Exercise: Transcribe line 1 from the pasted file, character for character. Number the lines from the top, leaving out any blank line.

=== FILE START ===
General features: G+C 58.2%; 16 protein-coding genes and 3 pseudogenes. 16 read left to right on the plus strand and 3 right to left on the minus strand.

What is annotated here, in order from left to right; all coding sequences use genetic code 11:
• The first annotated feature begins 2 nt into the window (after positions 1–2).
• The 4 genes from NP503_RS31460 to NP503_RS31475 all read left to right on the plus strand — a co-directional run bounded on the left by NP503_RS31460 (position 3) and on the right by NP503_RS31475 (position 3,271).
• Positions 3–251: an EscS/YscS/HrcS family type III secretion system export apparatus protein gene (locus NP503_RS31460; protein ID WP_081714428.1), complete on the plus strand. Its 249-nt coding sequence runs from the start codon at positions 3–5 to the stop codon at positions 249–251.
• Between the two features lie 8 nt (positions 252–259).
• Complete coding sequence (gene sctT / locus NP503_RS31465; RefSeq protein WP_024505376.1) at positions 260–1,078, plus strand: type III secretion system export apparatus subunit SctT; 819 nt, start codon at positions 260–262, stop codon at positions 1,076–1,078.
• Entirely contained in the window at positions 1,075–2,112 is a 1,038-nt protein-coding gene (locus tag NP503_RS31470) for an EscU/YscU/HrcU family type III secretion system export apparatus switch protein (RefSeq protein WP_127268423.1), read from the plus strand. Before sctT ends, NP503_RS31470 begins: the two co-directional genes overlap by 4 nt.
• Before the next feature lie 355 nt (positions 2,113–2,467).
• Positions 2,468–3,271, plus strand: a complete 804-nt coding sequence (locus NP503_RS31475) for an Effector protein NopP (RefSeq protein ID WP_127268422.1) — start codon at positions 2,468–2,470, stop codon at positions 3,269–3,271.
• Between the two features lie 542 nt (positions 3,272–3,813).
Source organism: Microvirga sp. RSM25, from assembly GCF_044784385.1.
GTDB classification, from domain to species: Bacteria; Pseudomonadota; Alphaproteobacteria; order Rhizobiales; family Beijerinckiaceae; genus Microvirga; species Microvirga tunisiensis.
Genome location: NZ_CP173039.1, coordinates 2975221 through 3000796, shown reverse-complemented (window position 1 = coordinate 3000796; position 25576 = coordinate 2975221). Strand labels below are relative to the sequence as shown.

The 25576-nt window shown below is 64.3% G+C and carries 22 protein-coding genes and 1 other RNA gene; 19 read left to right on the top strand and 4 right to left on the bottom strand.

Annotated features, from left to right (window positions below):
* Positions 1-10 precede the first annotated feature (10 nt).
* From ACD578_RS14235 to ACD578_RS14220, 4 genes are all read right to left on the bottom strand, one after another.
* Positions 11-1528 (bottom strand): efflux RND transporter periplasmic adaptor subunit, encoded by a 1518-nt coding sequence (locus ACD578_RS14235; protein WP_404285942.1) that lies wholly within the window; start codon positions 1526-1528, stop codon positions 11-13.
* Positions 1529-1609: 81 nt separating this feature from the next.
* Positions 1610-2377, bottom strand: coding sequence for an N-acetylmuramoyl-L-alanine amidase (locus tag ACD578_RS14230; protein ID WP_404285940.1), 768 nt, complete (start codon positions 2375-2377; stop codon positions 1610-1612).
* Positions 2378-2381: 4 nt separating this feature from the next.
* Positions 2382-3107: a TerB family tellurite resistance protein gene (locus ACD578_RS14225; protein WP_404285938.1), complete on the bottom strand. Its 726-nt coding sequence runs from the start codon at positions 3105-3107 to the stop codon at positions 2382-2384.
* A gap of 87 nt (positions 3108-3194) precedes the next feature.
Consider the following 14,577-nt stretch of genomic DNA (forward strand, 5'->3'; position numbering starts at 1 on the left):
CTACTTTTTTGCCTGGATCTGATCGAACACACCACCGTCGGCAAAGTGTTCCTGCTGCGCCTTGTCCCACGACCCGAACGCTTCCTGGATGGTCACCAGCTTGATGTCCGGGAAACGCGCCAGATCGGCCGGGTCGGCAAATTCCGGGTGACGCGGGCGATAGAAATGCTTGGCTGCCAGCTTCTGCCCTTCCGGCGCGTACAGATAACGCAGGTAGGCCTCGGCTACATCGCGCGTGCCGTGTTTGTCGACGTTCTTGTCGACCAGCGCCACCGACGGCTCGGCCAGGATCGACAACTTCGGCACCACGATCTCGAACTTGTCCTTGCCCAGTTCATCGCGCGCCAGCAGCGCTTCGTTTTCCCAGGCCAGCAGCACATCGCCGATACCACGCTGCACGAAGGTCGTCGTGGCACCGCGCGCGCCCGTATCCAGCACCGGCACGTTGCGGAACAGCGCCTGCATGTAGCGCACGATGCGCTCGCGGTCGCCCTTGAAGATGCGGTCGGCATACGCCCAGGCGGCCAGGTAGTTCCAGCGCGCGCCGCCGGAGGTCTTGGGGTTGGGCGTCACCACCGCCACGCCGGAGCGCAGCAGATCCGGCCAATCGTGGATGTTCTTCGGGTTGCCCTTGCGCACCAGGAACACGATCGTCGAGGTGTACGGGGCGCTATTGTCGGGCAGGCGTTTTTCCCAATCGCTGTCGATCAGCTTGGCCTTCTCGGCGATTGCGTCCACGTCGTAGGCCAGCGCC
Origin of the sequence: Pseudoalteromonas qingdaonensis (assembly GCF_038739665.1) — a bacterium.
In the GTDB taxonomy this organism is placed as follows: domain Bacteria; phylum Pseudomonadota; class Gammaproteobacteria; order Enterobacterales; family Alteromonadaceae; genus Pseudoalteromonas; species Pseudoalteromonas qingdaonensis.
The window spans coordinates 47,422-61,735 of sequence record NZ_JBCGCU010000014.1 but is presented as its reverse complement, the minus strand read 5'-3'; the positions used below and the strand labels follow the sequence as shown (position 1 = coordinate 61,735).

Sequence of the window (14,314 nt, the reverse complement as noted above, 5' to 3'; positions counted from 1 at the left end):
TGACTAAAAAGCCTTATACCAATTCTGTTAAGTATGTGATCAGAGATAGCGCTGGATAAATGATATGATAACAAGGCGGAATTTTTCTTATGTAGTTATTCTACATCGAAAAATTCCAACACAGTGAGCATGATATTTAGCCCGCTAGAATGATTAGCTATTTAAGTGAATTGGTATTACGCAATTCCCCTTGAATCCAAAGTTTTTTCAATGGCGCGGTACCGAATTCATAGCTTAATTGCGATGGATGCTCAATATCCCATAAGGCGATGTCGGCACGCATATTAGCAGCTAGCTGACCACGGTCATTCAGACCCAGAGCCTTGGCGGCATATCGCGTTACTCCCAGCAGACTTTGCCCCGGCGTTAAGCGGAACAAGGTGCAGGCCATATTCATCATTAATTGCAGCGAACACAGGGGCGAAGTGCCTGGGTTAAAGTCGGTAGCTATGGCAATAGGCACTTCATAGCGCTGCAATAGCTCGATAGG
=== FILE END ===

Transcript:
General features: G+C 58.2%; 16 protein-coding genes and 3 pseudogenes. 16 read left to right on the plus strand and 3 right to left on the minus strand.